27 February 2012

Youngsters Get Chance To Be Wildlife Detectives

Primary school pupils are to get the chance to become detectives for a day as part of new wildlife crime education project launched earlier this week by Stewart Stevenson MSP, Minister for the Environment and Climate Change.

The initiative, designed for primary school children, is aimed at raising awareness of crimes that threaten wildlife and the environment in the North-east.

This project, unique to Scotland, centres on a new education pack, designed by Grampian Police in association with TAQA Bratani Limited, entitled ‘Wildlife Detectives’. It will feature five different activities including a CSI style Wildlife Crime investigation, DVD and team quiz.

Chief Inspector Janice Innes, head of the Grampian Police Wildlife Crime Unit, said:

“Grampian Police Wildlife Crime Unit dealt with 306 incidents in 2011 ranging from salmon poaching to the illegal killing of birds of prey. Crimes such as these not only affect Grampian’s wildlife but can pose a threat to people accessing the countryside for recreation and can cause damage to land.

“It is important that children understand how our countryside is managed for the benefit of both wildlife and people. The pack will help children differentiate between legal practices and wildlife crime. It is hoped the messages will be long-lasting, so in the future as adults they are able to make informed decisions about how they use our countryside.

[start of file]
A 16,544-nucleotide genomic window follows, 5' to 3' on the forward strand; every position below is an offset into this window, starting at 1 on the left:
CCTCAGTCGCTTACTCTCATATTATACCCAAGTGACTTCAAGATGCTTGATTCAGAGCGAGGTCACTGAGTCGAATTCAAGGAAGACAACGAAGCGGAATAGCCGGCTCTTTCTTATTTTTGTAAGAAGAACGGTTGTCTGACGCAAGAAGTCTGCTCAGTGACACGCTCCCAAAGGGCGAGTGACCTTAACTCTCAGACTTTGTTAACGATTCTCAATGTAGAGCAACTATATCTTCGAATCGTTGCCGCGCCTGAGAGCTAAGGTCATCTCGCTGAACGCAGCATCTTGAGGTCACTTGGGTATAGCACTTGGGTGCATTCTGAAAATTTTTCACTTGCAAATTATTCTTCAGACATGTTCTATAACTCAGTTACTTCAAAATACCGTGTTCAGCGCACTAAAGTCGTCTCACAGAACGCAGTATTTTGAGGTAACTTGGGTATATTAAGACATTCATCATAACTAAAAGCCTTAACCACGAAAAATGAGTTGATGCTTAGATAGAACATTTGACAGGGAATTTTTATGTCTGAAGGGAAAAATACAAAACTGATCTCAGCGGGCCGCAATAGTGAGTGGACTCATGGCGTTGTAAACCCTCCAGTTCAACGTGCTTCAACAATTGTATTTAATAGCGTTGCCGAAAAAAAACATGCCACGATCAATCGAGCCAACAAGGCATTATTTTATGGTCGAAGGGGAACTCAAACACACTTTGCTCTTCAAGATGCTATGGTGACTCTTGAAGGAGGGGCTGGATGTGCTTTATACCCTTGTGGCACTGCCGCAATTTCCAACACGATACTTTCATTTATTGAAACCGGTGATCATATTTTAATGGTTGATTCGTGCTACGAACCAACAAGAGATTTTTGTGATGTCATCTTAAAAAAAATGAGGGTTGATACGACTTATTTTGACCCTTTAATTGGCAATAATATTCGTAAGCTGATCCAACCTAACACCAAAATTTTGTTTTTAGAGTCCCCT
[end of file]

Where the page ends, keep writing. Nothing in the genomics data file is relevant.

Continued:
“Grampian Police has a dedicated team of wildlife crime officers who enforce wildlife legislation, however crime prevention through education and awareness raising initiatives such as this has proven to be the most effective technique in reducing overall incidences of crime.”

Stewart Stevenson MSP said:

“I believe the Wildlife Crime Education Pack will be an important resource for schools and pupils throughout the North East because education plays a vital role in tackling the problems we have with wildlife crime. By teaching young people the importance of protecting wildlife and managing the countryside responsibly, we can encourage them to respect and look after our natural heritage.”

The education pack is expected to be rolled out to schools in early March 2012. The new packs are the brainchild of Andy Turner, the UK’s first Wildlife Crime Education Officer.

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